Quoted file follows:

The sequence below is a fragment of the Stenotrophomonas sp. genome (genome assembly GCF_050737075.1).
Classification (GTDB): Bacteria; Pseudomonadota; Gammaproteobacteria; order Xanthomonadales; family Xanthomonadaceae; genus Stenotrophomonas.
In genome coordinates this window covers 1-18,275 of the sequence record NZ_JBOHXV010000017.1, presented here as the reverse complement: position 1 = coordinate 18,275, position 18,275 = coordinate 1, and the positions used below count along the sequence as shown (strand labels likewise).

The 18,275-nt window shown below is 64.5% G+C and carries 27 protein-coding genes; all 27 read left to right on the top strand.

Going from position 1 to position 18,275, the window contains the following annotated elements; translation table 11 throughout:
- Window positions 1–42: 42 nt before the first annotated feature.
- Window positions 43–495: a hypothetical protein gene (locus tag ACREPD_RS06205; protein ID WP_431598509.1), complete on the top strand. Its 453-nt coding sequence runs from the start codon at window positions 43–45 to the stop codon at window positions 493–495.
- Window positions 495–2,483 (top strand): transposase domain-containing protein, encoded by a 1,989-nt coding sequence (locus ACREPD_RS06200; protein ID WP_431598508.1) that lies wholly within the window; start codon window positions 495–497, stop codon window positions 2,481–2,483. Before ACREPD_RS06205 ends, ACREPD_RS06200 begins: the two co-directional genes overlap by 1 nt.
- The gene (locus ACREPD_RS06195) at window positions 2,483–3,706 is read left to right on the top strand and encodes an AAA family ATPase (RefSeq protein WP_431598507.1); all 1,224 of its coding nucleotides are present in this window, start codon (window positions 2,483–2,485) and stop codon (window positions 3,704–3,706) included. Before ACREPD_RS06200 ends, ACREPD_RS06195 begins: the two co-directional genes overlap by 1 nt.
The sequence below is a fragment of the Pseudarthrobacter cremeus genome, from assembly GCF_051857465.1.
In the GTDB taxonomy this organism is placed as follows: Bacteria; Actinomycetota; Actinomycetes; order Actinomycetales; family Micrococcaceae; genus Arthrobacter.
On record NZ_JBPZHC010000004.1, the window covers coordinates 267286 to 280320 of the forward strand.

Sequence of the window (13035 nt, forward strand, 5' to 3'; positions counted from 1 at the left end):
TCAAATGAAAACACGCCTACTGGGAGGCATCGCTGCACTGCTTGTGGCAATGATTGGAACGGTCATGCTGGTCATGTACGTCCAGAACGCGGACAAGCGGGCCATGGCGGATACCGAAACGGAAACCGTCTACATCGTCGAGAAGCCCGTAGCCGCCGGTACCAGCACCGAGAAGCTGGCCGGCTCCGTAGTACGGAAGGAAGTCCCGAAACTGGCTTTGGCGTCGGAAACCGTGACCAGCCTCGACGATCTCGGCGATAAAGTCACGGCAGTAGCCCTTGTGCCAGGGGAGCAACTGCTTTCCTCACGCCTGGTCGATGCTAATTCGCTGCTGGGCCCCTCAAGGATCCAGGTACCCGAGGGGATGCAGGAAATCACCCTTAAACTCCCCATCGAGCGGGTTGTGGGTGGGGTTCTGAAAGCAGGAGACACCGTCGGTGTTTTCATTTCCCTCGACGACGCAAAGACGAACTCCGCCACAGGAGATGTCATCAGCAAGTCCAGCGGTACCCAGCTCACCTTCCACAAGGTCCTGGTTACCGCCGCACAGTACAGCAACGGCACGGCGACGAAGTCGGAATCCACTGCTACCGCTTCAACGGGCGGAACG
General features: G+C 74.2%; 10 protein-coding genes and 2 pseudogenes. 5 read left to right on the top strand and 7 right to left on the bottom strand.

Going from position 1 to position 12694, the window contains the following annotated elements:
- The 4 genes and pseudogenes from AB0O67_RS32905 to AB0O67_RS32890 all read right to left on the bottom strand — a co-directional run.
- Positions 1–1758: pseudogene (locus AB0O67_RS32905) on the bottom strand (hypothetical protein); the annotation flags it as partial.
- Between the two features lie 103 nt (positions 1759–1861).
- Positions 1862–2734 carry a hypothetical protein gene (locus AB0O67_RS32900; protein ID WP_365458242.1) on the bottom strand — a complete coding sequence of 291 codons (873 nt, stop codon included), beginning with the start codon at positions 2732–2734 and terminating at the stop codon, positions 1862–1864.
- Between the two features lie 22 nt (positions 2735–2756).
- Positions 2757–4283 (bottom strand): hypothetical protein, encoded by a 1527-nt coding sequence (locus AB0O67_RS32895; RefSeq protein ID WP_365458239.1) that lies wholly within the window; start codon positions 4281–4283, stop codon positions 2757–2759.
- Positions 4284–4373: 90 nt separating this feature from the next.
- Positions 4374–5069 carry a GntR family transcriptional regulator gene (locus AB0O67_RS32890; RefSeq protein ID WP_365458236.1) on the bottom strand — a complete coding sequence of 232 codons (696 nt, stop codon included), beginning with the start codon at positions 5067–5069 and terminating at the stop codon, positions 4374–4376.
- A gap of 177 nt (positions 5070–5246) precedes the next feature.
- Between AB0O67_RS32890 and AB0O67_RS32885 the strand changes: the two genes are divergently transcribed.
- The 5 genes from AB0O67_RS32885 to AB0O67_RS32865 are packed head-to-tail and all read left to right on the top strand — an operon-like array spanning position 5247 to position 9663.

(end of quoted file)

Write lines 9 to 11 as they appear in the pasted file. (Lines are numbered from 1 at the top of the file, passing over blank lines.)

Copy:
- The gene (locus ACREPD_RS06195) at window positions 2,483–3,706 is read left to right on the top strand and encodes an AAA family ATPase (RefSeq protein WP_431598507.1); all 1,224 of its coding nucleotides are present in this window, start codon (window positions 2,483–2,485) and stop codon (window positions 3,704–3,706) included. Before ACREPD_RS06200 ends, ACREPD_RS06195 begins: the two co-directional genes overlap by 1 nt.
The sequence below is a fragment of the Pseudarthrobacter cremeus genome, from assembly GCF_051857465.1.
In the GTDB taxonomy this organism is placed as follows: Bacteria; Actinomycetota; Actinomycetes; order Actinomycetales; family Micrococcaceae; genus Arthrobacter.